Let’s face it, the UK doesn’t get much of a look when considering the world’s most prolific surf spots. Cold water, rainy days, rude people, bad teeth… a few reasons (amongst many) to bypass this pocket of Northern Europe and focus your efforts on a few hundred miles south, where the water, weather, and hospitality are notched up a few degrees.
But to overlook the longest coastline in Europe – much of which receives its massive swell from the thunderous Atlantic Ocean – would be to overlook nearly 8,000 miles of beach breaks, reef breaks, and even some of the most notorious big-wave spots in the world. And the people there are actually quite lovely.
When discussing big-wave surfing, names such as Maverick’s, Nazaré, and Teahupoo instantly spring to mind. Recent films, such as “Riding Giants,” have etched into our minds the images of big-wave riders hunkered down on their boards, desperately trying to ride out of monstrous walls of water. Yet, very few know of the Cribbar. Even fewer know this spot in Cornwall is celebrating the 50th anniversary of the three pioneers who were the first to ride this wave.
Located in the capital of the UK surf scene, the Cribbar sits at the north end of Newquay’s Fistral Beach on a headland called Towan Head. For the most part dormant – allowing the majority of water to harmlessly pass unbroken – it comes to life on only the biggest swells. And on a low tide, with a south easterly winds, it can be ridden by those brave enough to roll the dice.
In September 1965, three surfers, Bob Head, Rod Sumpter, and Jack Lydgate, guaranteed themselves a piece of UK surfing history by being the first to paddle out to the Cribbar and successfully ride the 15- to 20-foot waves that happened to be rolling through that day.
Modern-day big-wave riding has become increasingly frequent. In fact, so common is the footage of surfers outdoing their predecessors that it’s easy to forget the degree of respect big-wave riding commands. The challenge is simple: ride out and don’t fall off.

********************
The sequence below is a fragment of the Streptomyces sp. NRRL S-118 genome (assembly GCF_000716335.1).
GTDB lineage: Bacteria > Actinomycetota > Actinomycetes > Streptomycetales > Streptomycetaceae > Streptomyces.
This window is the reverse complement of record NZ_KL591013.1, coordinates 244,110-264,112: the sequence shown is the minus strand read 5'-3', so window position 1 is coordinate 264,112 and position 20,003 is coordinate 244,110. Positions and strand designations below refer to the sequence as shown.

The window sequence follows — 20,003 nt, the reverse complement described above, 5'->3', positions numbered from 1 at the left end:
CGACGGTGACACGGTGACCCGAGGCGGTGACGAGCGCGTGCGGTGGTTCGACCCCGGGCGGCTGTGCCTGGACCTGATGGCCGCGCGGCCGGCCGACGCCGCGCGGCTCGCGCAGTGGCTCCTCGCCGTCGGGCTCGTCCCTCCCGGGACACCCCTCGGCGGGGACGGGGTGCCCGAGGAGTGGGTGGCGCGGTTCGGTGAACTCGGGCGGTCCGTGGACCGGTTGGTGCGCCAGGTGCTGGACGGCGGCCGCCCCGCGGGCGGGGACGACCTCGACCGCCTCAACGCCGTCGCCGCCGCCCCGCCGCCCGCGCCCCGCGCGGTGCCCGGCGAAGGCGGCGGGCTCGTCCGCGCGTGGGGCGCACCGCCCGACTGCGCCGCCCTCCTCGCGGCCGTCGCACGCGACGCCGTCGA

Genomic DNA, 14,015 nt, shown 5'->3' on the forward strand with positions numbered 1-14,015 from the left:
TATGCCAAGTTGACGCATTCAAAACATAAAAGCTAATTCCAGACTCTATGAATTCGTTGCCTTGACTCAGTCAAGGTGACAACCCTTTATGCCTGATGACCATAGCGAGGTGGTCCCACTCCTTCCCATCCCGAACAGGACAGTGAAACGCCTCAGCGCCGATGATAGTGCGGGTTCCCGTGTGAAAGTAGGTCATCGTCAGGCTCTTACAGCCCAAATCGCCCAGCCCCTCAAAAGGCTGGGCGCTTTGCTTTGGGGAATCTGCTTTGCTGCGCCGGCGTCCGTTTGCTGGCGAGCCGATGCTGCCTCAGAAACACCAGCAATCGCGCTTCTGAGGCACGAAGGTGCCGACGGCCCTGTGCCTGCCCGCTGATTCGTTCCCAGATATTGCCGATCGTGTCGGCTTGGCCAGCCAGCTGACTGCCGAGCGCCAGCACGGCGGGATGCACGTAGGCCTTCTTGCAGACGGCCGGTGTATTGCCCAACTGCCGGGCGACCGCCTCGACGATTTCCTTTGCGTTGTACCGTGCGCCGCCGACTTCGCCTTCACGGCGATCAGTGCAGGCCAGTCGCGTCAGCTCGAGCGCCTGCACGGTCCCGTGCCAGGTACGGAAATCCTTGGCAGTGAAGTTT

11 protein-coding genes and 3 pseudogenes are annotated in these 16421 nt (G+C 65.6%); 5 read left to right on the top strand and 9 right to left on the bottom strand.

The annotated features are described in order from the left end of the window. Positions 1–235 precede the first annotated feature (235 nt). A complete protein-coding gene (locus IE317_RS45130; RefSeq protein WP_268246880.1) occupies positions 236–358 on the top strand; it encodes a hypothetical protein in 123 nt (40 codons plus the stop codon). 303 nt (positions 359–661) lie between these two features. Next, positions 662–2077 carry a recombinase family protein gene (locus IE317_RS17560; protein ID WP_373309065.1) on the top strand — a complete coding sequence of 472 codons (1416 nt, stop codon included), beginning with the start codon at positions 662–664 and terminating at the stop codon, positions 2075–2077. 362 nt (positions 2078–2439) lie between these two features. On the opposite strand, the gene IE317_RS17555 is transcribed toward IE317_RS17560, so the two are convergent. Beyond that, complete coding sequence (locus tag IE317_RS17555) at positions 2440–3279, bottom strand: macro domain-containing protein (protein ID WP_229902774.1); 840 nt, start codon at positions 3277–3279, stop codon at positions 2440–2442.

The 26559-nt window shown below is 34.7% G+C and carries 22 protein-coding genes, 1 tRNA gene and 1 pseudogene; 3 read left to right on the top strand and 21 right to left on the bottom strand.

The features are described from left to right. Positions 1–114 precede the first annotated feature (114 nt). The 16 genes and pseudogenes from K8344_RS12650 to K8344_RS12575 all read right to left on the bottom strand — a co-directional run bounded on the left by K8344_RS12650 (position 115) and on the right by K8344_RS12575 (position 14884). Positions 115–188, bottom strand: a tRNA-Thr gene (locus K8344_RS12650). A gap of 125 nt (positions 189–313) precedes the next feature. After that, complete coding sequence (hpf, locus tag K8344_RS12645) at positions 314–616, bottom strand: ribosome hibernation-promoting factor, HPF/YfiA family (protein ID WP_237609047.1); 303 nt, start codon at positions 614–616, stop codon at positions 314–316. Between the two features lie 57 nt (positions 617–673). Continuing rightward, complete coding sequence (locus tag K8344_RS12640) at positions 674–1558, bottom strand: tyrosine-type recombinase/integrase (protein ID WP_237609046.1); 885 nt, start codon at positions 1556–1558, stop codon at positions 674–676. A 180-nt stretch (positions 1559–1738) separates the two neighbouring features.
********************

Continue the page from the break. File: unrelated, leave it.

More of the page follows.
However, surfers tackling these giant waves today are doing so with the aid of buoyancy vests, specially designed boards, and the assistance of a jet skis to catapult them into the perfect spot at the exact speed required to give them the best chance of surviving the oncoming torrent. Not to take away from these guys, but it really puts into perspective the achievement of those who had to paddle into the face of 20-foot waves on 10-foot boards without wetsuits or leashes.
In order to commemorate 50 years since the Cribbar was first ridden, a crowd funding project is underway, with the aim of installing a bronze surfboard on the Towan Headland. The sculpture will keep watch over the wave itself and serve as a lasting reminder of those who have successfully ridden the wave. It will also serve as inspiration to those attempting to ride the wave in the future.
For more information on the project, and to find out more about the rewards on offer for donating to a successful campaign, check out the Cribbar Surf Heritage website.